Barth’s basic message that is worth heeding is that the preacher must always be careful in crafting what he says, from his reading of the passage, to his exegesis, to his writing of the manuscript, and finally to his delivery. All of this requires great diligence and attentiveness to the risk of abandoning the text for some other message, but I see no reason why rhetorical tools should be rejected out of hand. A great weakness of these lectures is that they fail to engage in any exegesis with the sermons in Scripture. Exegesis of the sermons in Acts would have been helpful, as would reflections on Hebrews as what is likely an early Christian homily. To understand how we should preach from the Bible, we ought to examine preaching in the Bible.
This doesn’t detract from the book’s many strengths. Primary amongst these is the way that Barth envisions the sermon as a movement, using almost geometric imagery in explaining the sermon on several different levels. The first picture Barth evokes is that of the relationship between the preacher, congregation, and Bible.
The above picture Barth gleans from orthodox Reformed theology. In this picture the preacher stands as a mediator between the Bible and the congregation. He exegetes the text and shares its message with the congregation. The danger here is that the pastor serves as a kind of pope within his congregation. He is the authoritative voice, the one who is able to rule as to what Scripture really has to say to the congregation. But the pastor is not the mediator of the Word, God alone is. Therefore, the preacher can never stand between the congregation and the text without betraying both.
This next picture comes from Barth’s analysis of preaching in classical liberal theology. Here the Bible and pastor exist only within the sphere of the congregation. The pastor emerges from within the congregation to preach the Word that is filtered through the life of the congregation back to itself. The congregation might be hearing a message of great contemporary relevance but it isn’t hearing a sermon, it is merely talking to itself. The Word of God is a divine address to us from the outside, even though the Bible is the church’s book, we do not possess it, it possesses us. Certainly the Word speaks to the congregation, but it comes from the One who stands outside and above it.
The true picture (which, ironically enough, is actually too complicated to make into a picture) is that the congregation itself is constituted by the Word of God – Jesus Christ – who speaks in and through Scripture. The congregation stands under the Word, because it is a creation of the Word. The pastor stands beneath the congregation because he or she is called out from within the congregation for the special office of proclaiming the Word and administering the sacraments. The pastor doesn’t mediate the Word to the congregation, he serves the congregation by slavishly repeating to them the Biblical Word. The pastor preaches not because the congregation asks him to, but because he is under constraint to do so (1 Corinthians 9:16).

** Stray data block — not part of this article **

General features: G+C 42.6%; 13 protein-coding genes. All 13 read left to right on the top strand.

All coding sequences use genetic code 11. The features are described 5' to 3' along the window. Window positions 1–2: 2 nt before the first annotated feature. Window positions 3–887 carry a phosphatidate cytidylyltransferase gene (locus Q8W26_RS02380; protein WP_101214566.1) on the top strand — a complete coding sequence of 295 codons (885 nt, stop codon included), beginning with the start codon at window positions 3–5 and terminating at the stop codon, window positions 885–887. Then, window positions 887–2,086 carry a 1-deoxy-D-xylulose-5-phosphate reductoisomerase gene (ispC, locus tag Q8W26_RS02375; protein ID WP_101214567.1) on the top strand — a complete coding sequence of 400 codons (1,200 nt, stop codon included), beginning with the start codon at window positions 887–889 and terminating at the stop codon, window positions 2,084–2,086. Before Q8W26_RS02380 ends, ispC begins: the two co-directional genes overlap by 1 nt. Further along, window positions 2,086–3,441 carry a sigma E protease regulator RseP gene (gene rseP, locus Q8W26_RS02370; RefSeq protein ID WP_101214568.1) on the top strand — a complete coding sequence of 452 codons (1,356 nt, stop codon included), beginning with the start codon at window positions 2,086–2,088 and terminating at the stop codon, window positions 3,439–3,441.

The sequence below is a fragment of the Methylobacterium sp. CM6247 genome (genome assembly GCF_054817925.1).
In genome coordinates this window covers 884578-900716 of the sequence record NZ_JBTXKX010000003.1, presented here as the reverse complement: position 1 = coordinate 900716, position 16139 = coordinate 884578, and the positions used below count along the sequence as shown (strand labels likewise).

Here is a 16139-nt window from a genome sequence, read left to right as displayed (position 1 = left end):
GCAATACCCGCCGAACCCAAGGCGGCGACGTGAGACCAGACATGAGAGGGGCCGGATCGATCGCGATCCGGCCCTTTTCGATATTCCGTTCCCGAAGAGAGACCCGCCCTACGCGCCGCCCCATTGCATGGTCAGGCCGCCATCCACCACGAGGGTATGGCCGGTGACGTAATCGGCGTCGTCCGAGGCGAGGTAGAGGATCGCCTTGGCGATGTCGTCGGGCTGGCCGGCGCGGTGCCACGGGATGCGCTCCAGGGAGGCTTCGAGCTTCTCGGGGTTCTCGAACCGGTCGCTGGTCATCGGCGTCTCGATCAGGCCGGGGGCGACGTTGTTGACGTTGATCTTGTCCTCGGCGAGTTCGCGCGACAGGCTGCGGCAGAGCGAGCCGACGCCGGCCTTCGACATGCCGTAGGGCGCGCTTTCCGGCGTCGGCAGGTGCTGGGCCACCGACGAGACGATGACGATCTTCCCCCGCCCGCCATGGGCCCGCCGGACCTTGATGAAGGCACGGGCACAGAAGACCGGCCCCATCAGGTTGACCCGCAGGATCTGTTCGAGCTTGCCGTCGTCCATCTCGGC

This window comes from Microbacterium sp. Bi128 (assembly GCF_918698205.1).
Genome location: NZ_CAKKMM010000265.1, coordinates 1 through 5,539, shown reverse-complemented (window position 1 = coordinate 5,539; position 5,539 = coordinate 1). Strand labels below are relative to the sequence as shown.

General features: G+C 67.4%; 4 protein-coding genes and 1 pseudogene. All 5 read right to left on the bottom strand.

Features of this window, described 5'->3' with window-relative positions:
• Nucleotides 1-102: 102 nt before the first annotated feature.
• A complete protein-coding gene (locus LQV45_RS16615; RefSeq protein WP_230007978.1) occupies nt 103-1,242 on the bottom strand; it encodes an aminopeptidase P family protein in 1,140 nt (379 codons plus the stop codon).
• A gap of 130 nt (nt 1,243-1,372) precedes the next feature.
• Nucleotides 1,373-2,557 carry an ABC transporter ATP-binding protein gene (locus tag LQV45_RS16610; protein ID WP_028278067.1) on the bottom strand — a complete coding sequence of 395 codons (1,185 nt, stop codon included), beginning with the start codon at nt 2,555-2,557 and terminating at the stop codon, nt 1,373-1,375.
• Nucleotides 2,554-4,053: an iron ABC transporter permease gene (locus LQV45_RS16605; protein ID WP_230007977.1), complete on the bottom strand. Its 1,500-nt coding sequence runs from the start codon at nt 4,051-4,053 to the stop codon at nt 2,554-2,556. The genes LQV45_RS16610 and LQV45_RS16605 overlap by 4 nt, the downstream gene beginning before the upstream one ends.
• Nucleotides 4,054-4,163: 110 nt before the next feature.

Preaching is an act of faith and obedience. It is an act of faith because only God can reveal Himself through the preaching of His Word. The preacher has absolutely no control over whether God will do so when he preaches. Without an act of God, preaching is just so much religious babbling, no matter how rhetorically powerful or well crafted the sermon. Preaching is an act of obedience because we preach in spite of our shortcomings, limitations, and total dependence upon the Holy Spirit to make our words God’s Word because that is what we are compelled to do in Christ. God commands us to preach and so we obey. There is no other justification that the preacher can give for the audacity to deign to proclaim God’s Word. The preacher cannot justify him or herself before the world, only God can.
All preaching is grounded in God’s self-revelation, “the Word became flesh and dwelt among us” (John 1:14). This Word that became flesh will come again. Preaching is what takes place in the movement between the First Advent and Second, between Christmas and the Second Coming. True preaching takes its form, content, and destination from the Word, and so it must conform to the pattern of God’s self-revelation, as pictured below.
Jesus Christ is the ground of preaching and its goal. Preaching that deviates from this course, that seeks another grounding and pursues another goal is not preaching. “The two points that determine whether a sermon is in accord with revelation are Christmas and the day of Christ. If preaching is within these two points, it conforms to revelation. All that is said must always be said between these two points” (55).